Except in ecclesiastical fugues in the stile antico ¢ is for Mozart definitely not "double the speed" of the classical 4/4. (For the baroque "large" 4/4 however with its 4 heavy main accents per bar the definition does apply. It will be treated in my next essay "Mozarts Tempo-System II".) As all tempo indications refer first to the denominator of the time signature, the half notes in classical Alla breve are of course slower than the quarter notes in 4/4. Kirnberger p. 106: "In a consideration of meters, those with larger denominators, Alla breve, 3/2 and 6/4 time, are heavier and slower in pace than those with smaller denominators". As one of numerous examples compare the Allegro ¢ in the Zauberflöte Overture to the Allegro 4/4 of the Introduction No.1 ("Zu Hilfe! Zu Hilfe!") or the Andante ¢ "Bald prangt, den Morgen zu verkünden" to the Andante 4/4 "Heil sei euch Geweihten". However, neither of these examples convince me of the opposite opinion that for Mozart there was no difference between 4/4 and ¢ (on this subject see his letter from 20.4.1784). In a comparison of all his movements in both meters it can be demonstrated that the quarter notes in ¢ are substantially faster, but not twice as fast, as those in 4/4 time.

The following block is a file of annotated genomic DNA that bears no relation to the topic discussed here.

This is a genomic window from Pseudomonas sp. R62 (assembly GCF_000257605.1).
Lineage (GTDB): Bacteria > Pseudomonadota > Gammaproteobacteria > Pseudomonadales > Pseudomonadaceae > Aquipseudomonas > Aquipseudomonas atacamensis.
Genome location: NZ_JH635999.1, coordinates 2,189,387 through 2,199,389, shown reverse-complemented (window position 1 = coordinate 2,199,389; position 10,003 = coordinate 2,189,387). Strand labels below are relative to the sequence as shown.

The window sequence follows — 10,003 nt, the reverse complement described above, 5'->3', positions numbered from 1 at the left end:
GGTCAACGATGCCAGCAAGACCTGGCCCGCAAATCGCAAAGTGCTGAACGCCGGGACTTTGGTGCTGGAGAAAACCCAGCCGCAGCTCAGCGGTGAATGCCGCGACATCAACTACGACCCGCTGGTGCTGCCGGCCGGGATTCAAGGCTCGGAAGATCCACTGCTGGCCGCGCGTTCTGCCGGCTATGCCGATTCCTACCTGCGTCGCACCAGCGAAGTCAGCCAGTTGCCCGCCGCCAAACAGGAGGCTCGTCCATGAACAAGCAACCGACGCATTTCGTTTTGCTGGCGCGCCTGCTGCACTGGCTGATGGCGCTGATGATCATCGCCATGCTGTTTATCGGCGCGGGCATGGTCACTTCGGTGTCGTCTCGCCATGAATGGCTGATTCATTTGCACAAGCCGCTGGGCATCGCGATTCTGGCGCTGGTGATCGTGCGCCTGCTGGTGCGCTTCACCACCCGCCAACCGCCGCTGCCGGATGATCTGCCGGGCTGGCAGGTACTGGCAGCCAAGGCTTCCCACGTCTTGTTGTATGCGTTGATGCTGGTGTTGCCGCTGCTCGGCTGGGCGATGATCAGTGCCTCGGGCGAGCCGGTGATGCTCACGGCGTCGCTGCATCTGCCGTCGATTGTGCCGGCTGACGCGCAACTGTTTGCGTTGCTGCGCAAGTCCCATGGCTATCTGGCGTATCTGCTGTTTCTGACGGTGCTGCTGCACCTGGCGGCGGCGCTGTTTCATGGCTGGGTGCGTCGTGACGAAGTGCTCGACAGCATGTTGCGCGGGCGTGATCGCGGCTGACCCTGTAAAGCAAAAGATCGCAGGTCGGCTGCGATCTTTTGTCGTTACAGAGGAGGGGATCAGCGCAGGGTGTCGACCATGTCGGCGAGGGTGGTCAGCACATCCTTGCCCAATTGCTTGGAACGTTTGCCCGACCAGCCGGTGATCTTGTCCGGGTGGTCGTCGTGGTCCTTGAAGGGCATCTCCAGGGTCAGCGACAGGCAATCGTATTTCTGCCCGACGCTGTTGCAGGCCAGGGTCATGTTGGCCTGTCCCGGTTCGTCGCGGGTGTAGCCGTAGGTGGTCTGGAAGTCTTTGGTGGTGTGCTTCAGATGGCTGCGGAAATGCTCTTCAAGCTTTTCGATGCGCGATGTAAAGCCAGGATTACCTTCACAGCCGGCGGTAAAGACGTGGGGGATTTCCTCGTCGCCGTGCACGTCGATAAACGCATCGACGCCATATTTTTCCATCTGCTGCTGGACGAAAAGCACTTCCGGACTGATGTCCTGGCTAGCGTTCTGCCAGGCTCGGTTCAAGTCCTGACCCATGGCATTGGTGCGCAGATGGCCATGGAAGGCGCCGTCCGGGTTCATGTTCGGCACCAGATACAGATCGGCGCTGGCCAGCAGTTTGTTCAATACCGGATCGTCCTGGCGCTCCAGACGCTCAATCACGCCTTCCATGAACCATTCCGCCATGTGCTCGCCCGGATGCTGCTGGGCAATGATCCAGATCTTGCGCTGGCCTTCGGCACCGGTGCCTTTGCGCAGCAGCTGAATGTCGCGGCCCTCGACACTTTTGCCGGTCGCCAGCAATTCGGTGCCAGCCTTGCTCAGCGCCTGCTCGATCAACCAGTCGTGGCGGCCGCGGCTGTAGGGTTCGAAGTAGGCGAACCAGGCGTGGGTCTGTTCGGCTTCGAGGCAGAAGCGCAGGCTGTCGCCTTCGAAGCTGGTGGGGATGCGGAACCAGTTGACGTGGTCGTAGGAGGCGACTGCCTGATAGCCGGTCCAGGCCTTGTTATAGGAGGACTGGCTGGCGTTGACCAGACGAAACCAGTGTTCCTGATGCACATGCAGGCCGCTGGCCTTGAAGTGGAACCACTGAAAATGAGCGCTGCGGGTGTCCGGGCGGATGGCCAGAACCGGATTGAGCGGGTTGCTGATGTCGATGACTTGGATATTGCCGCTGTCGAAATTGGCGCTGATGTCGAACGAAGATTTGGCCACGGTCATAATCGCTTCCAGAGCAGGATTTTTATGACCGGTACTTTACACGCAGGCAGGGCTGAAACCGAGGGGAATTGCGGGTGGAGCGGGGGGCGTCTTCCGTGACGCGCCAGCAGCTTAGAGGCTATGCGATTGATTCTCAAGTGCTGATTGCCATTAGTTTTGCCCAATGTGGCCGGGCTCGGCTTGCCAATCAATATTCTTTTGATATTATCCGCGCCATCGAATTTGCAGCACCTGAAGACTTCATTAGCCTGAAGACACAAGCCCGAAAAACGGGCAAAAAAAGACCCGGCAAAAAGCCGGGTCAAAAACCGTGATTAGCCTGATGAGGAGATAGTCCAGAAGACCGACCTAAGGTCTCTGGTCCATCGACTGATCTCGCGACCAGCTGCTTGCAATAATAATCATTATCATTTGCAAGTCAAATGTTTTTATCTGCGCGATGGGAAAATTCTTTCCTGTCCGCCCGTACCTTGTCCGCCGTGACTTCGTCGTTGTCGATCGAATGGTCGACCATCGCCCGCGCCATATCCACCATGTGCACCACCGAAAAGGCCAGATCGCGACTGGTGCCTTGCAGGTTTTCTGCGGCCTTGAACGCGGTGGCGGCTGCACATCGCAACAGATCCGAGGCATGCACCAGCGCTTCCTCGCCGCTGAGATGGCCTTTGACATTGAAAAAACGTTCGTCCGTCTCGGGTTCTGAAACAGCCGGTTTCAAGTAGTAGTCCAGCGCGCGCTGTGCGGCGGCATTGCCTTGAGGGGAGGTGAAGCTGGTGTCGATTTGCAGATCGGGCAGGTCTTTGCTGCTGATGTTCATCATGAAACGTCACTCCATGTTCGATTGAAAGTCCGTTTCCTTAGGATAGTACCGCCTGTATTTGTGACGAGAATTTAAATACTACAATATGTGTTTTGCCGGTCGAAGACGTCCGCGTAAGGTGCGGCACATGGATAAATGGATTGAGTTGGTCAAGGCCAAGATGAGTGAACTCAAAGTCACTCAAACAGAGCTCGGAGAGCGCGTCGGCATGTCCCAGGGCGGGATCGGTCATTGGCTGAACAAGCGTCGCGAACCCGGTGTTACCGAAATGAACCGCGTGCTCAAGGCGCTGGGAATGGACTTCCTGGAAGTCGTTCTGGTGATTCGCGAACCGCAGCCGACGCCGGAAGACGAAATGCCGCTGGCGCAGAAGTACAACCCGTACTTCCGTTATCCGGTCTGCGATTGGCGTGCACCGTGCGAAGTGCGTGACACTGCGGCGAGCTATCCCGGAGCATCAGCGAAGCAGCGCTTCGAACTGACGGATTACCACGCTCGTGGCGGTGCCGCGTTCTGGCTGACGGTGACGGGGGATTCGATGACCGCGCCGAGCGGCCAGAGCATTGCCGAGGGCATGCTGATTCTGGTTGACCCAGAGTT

A general rule for the relation between alla breve and 4/4-time (except in the stile antico) could be given approximately like this:

       »  one measure in ¢ has the same duration as one measure in 4/4 time with the next higher grade of tempo, i. e.:

Larghetto ¢ = Andante C, Andante ¢ = Allegretto C, Allegretto ¢ = Allegro C.

The same is valid for 2/4 time in relation to 4/8:

       » one measure in 2/4 time has the same duration as one measure in 4/8 time with the next higher grade of tempo, i. e.:

Larghetto 2/4 = Andante 4/8, Andante 2/4 = Allegretto 4/8, Allegretto 2/4 = Allegro 4/8.